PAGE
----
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BlogNature

Spring Ephemerals on the C&O Canal

By April 29, 2022May 2nd, 2022No Comments

Bluebells along C&O Near Lock 51 by Cathy Hoyt

Spring is a beautiful time of year to explore the C&O Canal National Historical Park. As nature begins to awaken from its winter slumber, I find my eyes are no longer drawn upward to the tops of the majestic white sycamore trees along the river’s edge, but instead downward to the wildflowers at the towpath’s edge. Spring ephemerals are like Mother Nature’s announcement that spring has arrived, and their cyclical appearance reminds me of the rhythms of the earth and the promise of warmer days ahead. 

One of the first spring ephemerals I typically spot along the towpath are dutchman’s breeches (Dicentra cucullaria). The dainty white blossoms of these woodland perennials, which resemble a pair of pantaloons hanging upside down, are my signal to be on the lookout for other wildflowers. Squirrel corn (Dicentra canadensis), in the same family, seems to follow and bloom soon after. It is very similar to dutchman’s breeches, but has heart-shaped blossoms with a pink and sometimes lavender tint to them. The name comes from the resemblance of the plant’s root tubers to corn kernels and the fact that squirrels and other small animals are often responsible for digging up and spreading the roots. 

Bloodroot by Charissa Hipp

Bloodroot (Sanguinaria canadensis) and spring beauty (Claytonia virginica) also appear in the early days of spring along the towpath. Bloodroot flowers only last for a few days and on cold days, the petals stay closed, like they also do at night. When the petals are fully open, bloodroot flowers are quite lovely with their solitary flower and the contrast of the golden-orange center against the white petals. The unique lobed leaves of the bloodroot plant often catch my attention long after the blooms have gone away. The name is derived from the red juice in the underground part of the plant’s stem that was used by Native Americans as a dye for baskets, clothing, and war paint, as well as for insect repellant.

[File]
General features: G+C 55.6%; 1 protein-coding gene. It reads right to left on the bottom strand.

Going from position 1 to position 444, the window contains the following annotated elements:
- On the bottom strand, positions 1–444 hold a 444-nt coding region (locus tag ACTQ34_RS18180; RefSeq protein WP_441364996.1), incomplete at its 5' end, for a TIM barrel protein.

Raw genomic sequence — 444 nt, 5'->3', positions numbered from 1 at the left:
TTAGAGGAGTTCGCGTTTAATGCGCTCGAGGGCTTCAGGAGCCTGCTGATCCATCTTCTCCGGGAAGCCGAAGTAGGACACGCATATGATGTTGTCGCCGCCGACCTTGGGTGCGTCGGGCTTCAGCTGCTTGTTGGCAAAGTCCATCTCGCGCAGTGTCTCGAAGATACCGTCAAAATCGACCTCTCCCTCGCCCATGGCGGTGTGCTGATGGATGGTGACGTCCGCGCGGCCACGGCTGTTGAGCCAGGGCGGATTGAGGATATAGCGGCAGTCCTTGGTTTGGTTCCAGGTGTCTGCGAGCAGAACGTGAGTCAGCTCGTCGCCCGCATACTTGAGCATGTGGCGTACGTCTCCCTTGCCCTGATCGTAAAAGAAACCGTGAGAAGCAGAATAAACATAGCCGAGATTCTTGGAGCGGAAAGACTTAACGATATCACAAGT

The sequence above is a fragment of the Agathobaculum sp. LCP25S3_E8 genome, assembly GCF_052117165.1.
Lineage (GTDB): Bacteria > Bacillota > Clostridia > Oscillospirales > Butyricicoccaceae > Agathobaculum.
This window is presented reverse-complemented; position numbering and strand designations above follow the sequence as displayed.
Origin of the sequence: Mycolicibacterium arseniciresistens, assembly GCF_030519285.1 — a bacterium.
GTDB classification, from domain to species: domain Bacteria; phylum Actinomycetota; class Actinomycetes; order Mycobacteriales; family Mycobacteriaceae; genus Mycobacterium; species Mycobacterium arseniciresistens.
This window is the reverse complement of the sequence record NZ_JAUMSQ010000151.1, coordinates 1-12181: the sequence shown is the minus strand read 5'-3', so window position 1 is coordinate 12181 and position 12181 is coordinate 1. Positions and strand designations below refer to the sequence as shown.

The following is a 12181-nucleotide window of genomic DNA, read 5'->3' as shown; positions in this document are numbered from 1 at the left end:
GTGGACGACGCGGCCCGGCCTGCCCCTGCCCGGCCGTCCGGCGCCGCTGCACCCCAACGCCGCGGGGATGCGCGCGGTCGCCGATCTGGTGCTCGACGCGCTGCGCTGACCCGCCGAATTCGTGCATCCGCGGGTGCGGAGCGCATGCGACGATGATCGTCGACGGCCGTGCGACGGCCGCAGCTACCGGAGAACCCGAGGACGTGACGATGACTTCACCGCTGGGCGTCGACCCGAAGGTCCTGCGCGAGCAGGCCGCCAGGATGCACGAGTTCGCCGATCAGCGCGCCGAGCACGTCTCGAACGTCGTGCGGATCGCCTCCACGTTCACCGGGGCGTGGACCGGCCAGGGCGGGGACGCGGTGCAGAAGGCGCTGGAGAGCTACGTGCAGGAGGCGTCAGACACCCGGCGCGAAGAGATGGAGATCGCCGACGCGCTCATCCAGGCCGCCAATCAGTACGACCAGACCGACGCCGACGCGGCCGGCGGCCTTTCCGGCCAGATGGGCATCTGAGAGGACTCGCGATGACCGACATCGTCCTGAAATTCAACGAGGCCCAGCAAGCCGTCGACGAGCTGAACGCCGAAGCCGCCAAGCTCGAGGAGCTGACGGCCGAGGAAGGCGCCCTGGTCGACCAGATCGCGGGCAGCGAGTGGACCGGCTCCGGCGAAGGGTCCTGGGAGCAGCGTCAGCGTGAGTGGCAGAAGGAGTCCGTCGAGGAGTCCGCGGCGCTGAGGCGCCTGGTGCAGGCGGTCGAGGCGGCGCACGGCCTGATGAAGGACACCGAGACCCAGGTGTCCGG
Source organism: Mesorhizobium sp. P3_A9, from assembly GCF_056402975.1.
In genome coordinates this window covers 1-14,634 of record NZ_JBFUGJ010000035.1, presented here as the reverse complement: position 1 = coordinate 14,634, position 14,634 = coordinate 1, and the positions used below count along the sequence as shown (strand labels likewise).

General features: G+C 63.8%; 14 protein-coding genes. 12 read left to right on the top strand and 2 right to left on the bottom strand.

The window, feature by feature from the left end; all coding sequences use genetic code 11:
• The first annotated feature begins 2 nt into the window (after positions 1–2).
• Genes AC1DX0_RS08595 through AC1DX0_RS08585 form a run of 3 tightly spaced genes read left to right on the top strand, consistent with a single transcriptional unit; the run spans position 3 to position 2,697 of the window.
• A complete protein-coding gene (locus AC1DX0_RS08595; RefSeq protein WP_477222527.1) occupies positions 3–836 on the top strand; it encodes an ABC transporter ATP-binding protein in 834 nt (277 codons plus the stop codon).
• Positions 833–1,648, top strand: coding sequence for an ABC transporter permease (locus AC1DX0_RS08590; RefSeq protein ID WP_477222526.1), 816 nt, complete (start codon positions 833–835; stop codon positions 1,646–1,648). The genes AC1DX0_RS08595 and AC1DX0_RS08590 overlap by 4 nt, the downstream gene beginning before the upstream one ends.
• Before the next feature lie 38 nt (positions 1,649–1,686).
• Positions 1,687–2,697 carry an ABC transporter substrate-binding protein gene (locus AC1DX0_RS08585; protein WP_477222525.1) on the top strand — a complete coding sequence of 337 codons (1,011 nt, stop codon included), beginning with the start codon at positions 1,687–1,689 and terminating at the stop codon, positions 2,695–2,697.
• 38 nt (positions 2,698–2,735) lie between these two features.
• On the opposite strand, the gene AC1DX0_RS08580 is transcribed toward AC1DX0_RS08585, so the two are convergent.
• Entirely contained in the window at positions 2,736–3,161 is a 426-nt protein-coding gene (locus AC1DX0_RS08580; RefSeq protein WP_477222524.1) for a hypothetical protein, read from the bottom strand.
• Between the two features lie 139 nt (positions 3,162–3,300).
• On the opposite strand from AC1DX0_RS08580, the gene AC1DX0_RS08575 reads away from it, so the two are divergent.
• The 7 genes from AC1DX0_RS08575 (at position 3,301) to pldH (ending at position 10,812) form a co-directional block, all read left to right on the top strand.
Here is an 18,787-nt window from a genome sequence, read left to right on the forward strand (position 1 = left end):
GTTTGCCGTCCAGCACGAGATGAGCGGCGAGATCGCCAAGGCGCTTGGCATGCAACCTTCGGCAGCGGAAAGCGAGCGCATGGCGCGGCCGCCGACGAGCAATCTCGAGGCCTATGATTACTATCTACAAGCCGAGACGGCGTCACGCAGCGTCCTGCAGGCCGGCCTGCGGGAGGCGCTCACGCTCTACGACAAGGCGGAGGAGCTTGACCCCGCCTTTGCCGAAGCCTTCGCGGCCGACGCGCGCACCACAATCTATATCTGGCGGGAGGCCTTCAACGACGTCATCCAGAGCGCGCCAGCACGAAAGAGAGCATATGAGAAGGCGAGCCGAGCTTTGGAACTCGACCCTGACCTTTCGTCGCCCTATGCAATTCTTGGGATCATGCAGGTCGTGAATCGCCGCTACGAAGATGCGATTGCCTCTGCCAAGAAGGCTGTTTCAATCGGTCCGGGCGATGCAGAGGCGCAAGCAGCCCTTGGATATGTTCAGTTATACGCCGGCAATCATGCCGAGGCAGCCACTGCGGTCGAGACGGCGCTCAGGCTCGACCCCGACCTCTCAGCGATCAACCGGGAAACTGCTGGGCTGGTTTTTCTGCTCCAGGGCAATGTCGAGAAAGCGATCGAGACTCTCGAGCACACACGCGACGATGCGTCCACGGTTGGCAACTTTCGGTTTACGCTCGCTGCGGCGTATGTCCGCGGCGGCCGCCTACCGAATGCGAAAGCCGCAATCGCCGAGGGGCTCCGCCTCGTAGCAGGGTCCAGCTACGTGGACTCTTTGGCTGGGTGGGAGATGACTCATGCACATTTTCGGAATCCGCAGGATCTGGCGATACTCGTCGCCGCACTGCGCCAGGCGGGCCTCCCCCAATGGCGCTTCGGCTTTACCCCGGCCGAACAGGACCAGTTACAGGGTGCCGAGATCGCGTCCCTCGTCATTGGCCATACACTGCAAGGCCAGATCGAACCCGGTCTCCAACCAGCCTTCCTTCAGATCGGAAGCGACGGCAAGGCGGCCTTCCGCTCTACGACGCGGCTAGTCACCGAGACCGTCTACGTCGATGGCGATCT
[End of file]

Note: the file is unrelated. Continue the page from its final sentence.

Spring Beauty by Charissa Hipp

Spring beauty is abundant in large patches along the towpath. The petals of this petite woodland perennial are white with very fine pink stripes that vary from light pink to bright pink. Sometimes they’re so faint that the flowers look almost entirely white and other times the vibrant hot pink is impossible to miss. Spring beauty has blooms that last about a month. 

It’s impossible to talk about spring ephemerals along the C&O Canal without mentioning bluebells (Mertensia virginica). Bluebell season is one of the most anticipated times of year in the Park, waiting for the beautiful blooms that range in color from white to pink to shades of periwinkle. I’m drawn to the bell-shaped, tubular flowers and I love discovering bluebell alleys along the towpath, when there are large swaths of bluebells in bloom on both sides of the towpath. Once I was standing in such a space, enjoying the beauty of the bluebells when a hummingbird make a brief appearance, attracted to the fragrance of the bluebells.

Trout Lily by Charissa Hipp

Yellow trout lily (Erythronium americanum) reminds me of origami with its unusual and intricate-shaped, nodding blooms. I think the blooms are prettiest when they’re just starting to open and I’ve learned to notice the spotted leaves of the plant long before the blooms even appear. It grows in large patches along the towpath and sometimes I’ll spot a few white trout lily among the yellow ones. Trout lily tends to bloom a little later in the spring season and can last well into May. 

These are just a few of the most common spring ephemerals that bloom throughout the C&O Canal National Historical Park. There are many more. Do you have a favorite? Is there a particular one that signals the arrival of spring to you?

Written by Charissa Hipp